Another cannabinoid that receives a lot of scientific attention is cannabidiol or CBD. It has medicinal effects but does not make a person feel “high”. To the contrary, CBD actually reduces some of the unwanted effects that are caused by higher doses of THC. Studies indicate that CBD could be effective in easing the symptoms of various difficult-to-control conditions, such as rheumatoid arthritis, diabetes, PTSD, anxiety disorder, and antibiotic-resistant infections. Other examples of medicinal cannabinoids include cannabigerol (CBG) which has potent anti-inflammatory effects and tetrahydrocannabivarin (THCV) which is being studied for treating epilepsy and Parkinson’s disease. The chemical structures of these cannabinoids are shown in figure 2-2. Because of their very different therapeutic properties, the specific mix of cannabinoids present in a cannabis flower has a major impact on the medicinal properties it may cause.
Terpenes – fine-tuning the therapeutic effect
The terpenes are the constituents that give cannabis its typical smell and taste. To date, more than 120 different ones have been found in Cannabis. Unlike cannabinoids, all major terpenoids present in cannabis (with pretty names such as myrcene, alpha-pinene, and beta-caryophyllene) can be found abundantly in nature. Nonetheless, these terpenes display a wide range of effects that may be involved in modulating some of the undesired effects of THC, for example by reducing short-term memory loss or anxiety resulting from cannabis use. Terpenes may also produce their own pharmacological effects; some of them are potent antibiotics, while others have analgesic or anti-inflammatory properties, for example.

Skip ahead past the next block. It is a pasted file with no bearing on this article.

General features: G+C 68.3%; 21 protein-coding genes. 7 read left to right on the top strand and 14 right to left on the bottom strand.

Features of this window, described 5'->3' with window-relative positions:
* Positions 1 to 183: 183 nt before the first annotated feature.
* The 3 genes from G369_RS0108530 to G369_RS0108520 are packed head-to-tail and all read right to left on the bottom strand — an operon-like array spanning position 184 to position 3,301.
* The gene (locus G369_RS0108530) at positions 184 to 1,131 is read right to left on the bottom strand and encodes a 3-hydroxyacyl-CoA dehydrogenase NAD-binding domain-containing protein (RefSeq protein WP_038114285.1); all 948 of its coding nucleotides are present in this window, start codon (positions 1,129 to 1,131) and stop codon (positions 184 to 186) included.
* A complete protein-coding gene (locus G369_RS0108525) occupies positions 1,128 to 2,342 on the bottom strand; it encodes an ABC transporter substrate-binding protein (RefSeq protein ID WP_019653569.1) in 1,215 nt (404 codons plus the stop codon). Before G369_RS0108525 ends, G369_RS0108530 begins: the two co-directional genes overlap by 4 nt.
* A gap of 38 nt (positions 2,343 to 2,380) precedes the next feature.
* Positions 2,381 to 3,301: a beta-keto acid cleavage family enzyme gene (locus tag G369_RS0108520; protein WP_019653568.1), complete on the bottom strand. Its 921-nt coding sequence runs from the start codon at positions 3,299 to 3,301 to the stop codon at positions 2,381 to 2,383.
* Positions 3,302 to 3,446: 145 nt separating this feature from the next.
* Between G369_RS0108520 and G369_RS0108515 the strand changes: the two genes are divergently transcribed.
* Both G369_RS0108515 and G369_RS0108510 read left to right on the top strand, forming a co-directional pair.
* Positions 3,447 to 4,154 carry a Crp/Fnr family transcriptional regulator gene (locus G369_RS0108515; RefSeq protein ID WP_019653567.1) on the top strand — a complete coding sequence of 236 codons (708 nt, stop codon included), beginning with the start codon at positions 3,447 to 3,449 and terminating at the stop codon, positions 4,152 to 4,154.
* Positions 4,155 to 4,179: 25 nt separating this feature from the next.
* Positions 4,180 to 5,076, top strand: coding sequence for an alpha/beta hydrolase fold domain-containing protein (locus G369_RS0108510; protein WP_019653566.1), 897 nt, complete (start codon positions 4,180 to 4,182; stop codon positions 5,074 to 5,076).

Because so many cannabis terpenes exist, there are many different combinations in which they can be present in a cannabis plant. And just like with the cannabinoids, each specific mix of terpenes may lead to a unique medicinal effect. Terpenes easily evaporate (which is the reason we can smell them) and they are inhaled during smoking or vaporizing. Unfortunately, only very few studies have been done on potential interactions between the terpenes and the cannabinoids. Nevertheless, it is generally believed that each distinct type (variety, strain) of cannabis has its own unique composition of cannabinoids and terpenes.
Terpenes display a wide range of effects that modulate the effects of THC.
Varieties: what’s in a name